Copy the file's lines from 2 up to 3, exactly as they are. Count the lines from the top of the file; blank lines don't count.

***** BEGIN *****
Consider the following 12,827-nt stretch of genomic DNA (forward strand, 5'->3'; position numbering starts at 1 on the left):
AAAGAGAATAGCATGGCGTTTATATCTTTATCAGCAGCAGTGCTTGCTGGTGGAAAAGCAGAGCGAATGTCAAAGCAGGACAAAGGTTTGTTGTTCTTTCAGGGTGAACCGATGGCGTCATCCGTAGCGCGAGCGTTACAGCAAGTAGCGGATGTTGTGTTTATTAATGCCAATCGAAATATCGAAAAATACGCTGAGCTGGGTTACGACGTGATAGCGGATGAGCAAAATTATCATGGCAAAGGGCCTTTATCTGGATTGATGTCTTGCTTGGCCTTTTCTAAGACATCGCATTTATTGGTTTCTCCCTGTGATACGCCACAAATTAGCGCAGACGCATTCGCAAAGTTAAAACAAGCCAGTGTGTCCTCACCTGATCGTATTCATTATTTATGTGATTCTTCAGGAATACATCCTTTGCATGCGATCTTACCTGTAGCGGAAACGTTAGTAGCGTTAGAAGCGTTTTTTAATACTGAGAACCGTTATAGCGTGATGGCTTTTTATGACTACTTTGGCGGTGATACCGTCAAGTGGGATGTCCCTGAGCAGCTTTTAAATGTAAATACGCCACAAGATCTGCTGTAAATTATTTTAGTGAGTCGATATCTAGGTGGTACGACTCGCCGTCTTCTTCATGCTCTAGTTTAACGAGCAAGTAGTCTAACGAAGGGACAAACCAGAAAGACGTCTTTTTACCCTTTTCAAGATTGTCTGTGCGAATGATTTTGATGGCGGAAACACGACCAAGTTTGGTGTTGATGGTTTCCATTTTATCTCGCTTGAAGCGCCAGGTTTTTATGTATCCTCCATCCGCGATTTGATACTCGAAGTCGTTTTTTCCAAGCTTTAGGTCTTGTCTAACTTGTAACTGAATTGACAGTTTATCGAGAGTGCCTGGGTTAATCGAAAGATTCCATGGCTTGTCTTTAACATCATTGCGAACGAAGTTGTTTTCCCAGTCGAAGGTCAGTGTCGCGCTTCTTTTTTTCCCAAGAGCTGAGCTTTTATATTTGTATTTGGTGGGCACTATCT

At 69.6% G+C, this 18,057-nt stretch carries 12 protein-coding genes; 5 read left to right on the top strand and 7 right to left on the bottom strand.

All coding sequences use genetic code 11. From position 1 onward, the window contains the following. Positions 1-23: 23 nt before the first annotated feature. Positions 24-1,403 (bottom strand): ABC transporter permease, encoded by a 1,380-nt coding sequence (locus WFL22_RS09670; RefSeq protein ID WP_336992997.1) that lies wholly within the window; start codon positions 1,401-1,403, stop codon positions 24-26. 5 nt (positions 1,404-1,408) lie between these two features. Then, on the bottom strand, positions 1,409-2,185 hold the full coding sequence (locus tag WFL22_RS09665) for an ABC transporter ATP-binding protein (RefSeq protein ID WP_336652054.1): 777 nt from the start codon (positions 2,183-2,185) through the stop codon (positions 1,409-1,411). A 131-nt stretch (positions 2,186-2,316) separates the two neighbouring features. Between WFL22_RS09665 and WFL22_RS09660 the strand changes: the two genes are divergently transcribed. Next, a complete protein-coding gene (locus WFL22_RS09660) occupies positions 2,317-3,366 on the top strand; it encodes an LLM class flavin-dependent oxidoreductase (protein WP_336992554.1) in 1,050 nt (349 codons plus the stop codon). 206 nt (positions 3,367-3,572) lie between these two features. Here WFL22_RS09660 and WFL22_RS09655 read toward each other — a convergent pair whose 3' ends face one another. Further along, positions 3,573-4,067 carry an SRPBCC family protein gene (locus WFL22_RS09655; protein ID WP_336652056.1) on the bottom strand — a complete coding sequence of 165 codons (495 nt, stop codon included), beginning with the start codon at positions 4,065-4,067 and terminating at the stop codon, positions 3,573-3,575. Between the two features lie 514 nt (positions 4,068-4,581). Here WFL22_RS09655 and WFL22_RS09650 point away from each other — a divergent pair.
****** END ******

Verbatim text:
AAAGAGAATAGCATGGCGTTTATATCTTTATCAGCAGCAGTGCTTGCTGGTGGAAAAGCAGAGCGAATGTCAAAGCAGGACAAAGGTTTGTTGTTCTTTCAGGGTGAACCGATGGCGTCATCCGTAGCGCGAGCGTTACAGCAAGTAGCGGATGTTGTGTTTATTAATGCCAATCGAAATATCGAAAAATACGCTGAGCTGGGTTACGACGTGATAGCGGATGAGCAAAATTATCATGGCAAAGGGCCTTTATCTGGATTGATGTCTTGCTTGGCCTTTTCTAAGACATCGCATTTATTGGTTTCTCCCTGTGATACGCCACAAATTAGCGCAGACGCATTCGCAAAGTTAAAACAAGCCAGTGTGTCCTCACCTGATCGTATTCATTATTTATGTGATTCTTCAGGAATACATCCTTTGCATGCGATCTTACCTGTAGCGGAAACGTTAGTAGCGTTAGAAGCGTTTTTTAATACTGAGAACCGTTATAGCGTGATGGCTTTTTATGACTACTTTGGCGGTGATACCGTCAAGTGGGATGTCCCTGAGCAGCTTTTAAATGTAAATACGCCACAAGATCTGCTGTAAATTATTTTAGTGAGTCGATATCTAGGTGGTACGACTCGCCGTCTTCTTCATGCTCTAGTTTAACGAGCAAGTAGTCTAACGAAGGGACAAACCAGAAAGACGTCTTTTTACCCTTTTCAAGATTGTCTGTGCGAATGATTTTGATGGCGGAAACACGACCAAGTTTGGTGTTGATGGTTTCCATTTTATCTCGCTTGAAGCGCCAGGTTTTTATGTATCCTCCATCCGCGATTTGATACTCGAAGTCGTTTTTTCCAAGCTTTAGGTCTTGTCTAACTTGTAACTGAATTGACAGTTTATCGAGAGTGCCTGGGTTAATCGAAAGATTCCATGGCTTGTCTTTAACATCATTGCGAACGAAGTTGTTTTCCCAGTCGAAGGTCAGTGTCGCGCTTCTTTTTTTCCCAAGAGCTGAGCTTTTATATTTGTATTTGGTGGGCACTATCT

At 69.6% G+C, this 18,057-nt stretch carries 12 protein-coding genes; 5 read left to right on the top strand and 7 right to left on the bottom strand.